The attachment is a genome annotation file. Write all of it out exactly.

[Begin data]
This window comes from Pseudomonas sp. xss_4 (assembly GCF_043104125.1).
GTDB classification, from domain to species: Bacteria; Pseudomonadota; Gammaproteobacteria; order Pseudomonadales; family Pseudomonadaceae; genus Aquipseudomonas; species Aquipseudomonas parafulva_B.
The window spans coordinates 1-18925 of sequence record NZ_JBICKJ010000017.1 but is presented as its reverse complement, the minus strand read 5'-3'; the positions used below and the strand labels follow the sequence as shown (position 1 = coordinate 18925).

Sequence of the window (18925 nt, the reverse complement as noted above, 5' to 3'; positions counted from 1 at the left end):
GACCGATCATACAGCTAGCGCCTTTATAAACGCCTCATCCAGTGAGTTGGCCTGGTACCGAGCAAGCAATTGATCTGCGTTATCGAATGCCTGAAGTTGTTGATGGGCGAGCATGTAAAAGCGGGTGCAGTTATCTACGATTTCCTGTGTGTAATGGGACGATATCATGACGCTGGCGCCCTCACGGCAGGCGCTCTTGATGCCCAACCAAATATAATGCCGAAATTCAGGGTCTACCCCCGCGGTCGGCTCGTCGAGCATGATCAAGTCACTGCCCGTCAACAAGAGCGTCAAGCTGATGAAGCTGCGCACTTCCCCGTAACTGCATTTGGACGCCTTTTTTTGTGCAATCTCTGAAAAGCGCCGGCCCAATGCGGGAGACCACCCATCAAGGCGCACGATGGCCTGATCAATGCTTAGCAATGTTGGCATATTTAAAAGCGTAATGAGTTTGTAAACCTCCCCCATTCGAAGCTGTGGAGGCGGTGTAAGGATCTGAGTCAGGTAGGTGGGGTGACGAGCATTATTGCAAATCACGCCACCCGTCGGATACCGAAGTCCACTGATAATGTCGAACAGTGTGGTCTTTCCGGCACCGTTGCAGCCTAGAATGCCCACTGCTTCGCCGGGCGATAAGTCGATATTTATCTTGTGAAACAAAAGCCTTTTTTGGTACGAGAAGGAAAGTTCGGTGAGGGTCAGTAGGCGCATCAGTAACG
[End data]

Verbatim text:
This window comes from Pseudomonas sp. xss_4 (assembly GCF_043104125.1).
GTDB classification, from domain to species: Bacteria; Pseudomonadota; Gammaproteobacteria; order Pseudomonadales; family Pseudomonadaceae; genus Aquipseudomonas; species Aquipseudomonas parafulva_B.
The window spans coordinates 1-18925 of sequence record NZ_JBICKJ010000017.1 but is presented as its reverse complement, the minus strand read 5'-3'; the positions used below and the strand labels follow the sequence as shown (position 1 = coordinate 18925).

Sequence of the window (18925 nt, the reverse complement as noted above, 5' to 3'; positions counted from 1 at the left end):
GACCGATCATACAGCTAGCGCCTTTATAAACGCCTCATCCAGTGAGTTGGCCTGGTACCGAGCAAGCAATTGATCTGCGTTATCGAATGCCTGAAGTTGTTGATGGGCGAGCATGTAAAAGCGGGTGCAGTTATCTACGATTTCCTGTGTGTAATGGGACGATATCATGACGCTGGCGCCCTCACGGCAGGCGCTCTTGATGCCCAACCAAATATAATGCCGAAATTCAGGGTCTACCCCCGCGGTCGGCTCGTCGAGCATGATCAAGTCACTGCCCGTCAACAAGAGCGTCAAGCTGATGAAGCTGCGCACTTCCCCGTAACTGCATTTGGACGCCTTTTTTTGTGCAATCTCTGAAAAGCGCCGGCCCAATGCGGGAGACCACCCATCAAGGCGCACGATGGCCTGATCAATGCTTAGCAATGTTGGCATATTTAAAAGCGTAATGAGTTTGTAAACCTCCCCCATTCGAAGCTGTGGAGGCGGTGTAAGGATCTGAGTCAGGTAGGTGGGGTGACGAGCATTATTGCAAATCACGCCACCCGTCGGATACCGAAGTCCACTGATAATGTCGAACAGTGTGGTCTTTCCGGCACCGTTGCAGCCTAGAATGCCCACTGCTTCGCCGGGCGATAAGTCGATATTTATCTTGTGAAACAAAAGCCTTTTTTGGTACGAGAAGGAAAGTTCGGTGAGGGTCAGTAGGCGCATCAGTAACG